Weekly Investment Update
10 October 2017
Supermarket giant Tesco has seen an improvement in its results as H1 pre-tax profits rose to £562m, up from just £71m at the same time last year. It also announced plans to start paying a dividend again.
Annual profits at sofa and furniture retailer DFS have dropped 22% to £50m, in what it described as a very challenging market. Revenues increased by 1% to £763m.
The £833m deal that sees Hewlett Packard buy the printer business of Samsung Electronics has gained the Chinese government’s approval, albeit with some restrictions put in place by Beijing.
UK firm Dialog Semiconductor, whose chips are used in iPhones, has paid £234m to buy California based chipmaker Silego Technology.
As many as 2,000 jobs are to be cut by BAE Systems from its military, maritime and intelligence services across the UK. The cuts from the existing 34,600 British employees will come from various sites.
Aldi, the German supermarket chain, is to spend £75m building a new distribution centre in Bedford which is expected to create 400 jobs.
Domino’s Pizza, the UK’s largest pizza delivery business, has seen sales for the 13 weeks to 24 September rise 21% to £286m.
The UK’s dominant service sector saw activity increase in September according to the latest survey. Data from the ONS shows that the productivity of UK workers fell by 0.1% in Q2 which follows a fall of 0.5% in Q1.
The economic growth of Scotland reduced to 0.1% in Q2, down from 0.6% in Q1. Year-on-year Scotland’s GDP growth was 0.5% behind the equivalent UK growth of 1.5%.
In the US employment in September fell for the first time since 2010, with 33,000 jobs lost following hurricanes Harvey and Irma. However, the unemployment rate fell by 0.2% to 4.2% as the US Labor Department uses separate data to measure payrolls and unemployment.
The S&P 500 index in the US broke a 20-year record last week when on Thursday it closed for the sixth consecutive day on a record high level.
The official deadline for spending the old round one pound coins is this Sunday. The Royal Mint estimates around 1.2 billion of the old coins will have been handed in by the weekend leaving 500 million still in circulation.
- Oil fell 3.3% on the week with Brent at USD 55.6
- Gold fell 0.8% to 1273.5
- US and Turkey suspend visas in escalations of their diplomatic row
- Central banks set to cut quantitative easing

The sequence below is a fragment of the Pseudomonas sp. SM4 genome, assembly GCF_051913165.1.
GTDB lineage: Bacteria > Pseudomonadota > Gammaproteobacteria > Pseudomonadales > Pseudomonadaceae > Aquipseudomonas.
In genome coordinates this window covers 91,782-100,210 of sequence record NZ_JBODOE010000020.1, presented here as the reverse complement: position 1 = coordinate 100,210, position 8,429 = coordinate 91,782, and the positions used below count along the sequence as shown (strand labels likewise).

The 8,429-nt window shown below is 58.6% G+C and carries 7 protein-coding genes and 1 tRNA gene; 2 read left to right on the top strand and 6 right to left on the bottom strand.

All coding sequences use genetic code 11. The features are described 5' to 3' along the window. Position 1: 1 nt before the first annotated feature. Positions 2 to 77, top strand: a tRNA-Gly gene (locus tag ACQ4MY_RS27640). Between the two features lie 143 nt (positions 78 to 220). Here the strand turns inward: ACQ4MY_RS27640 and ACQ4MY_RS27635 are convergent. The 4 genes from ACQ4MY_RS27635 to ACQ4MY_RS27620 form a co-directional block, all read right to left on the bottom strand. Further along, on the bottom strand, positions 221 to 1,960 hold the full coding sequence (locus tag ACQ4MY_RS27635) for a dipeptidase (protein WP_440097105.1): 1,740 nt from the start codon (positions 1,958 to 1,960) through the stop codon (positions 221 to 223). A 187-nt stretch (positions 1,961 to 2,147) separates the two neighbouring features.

- The VIX volatility index is still with last Thursday’s level of 9.19 marking an all-time low
- The S&P 500 Index closed at 2549, last Thursday saw another record high at 2552
- 10 year Treasury yields are at 2.4%
- The Dow Jones index ended the week at 22774, up 1.7%
- The Nasdaq was up 1.4% at 6065
- September employment figures declined by 33,000 marking the first decline since 2010. Hurricanes Harvey and Irma seen as major factors~$90 billion losses likely to affect data. Average hourly earnings increased to 2.9 year on year (versus 2.6% expected)
- PMI unexpectedly fell to 48.1 marking a tilt into contraction
- Consumer spending fell by 0.3% in September marking four out of five months of falls. Expected price rises likely to exacerbate the situation
- Construction shrinks for the first time in a year.
- The FTSE was up 2% on the week, closing at 7523
- GBP drops to its lowest level in a month against the dollar
- European stocks gained on the back of German production data which had the best month in six years. Production was up 4.7% over 12 months and output increased 2.6% since July
- The Eurostoxx 50 finished the week up 0.2% at 3603
- The Dax increased 1% to 12956
- Spanish banks mull moving operations out of Catalonia to other regions to temper the separatists. Unilateral declaration of independence is looking less likely
- The Nikkei was up 1.6% at 20691
- The Hang Seng finished the week up 3.8% at 28458
- Indian 10 year treasury yield set to rise to 6.85%
- MSCI Emerging Markets Index had its biggest weekly gain since August closing at 1103 on Friday
Courtesy of Legal & General
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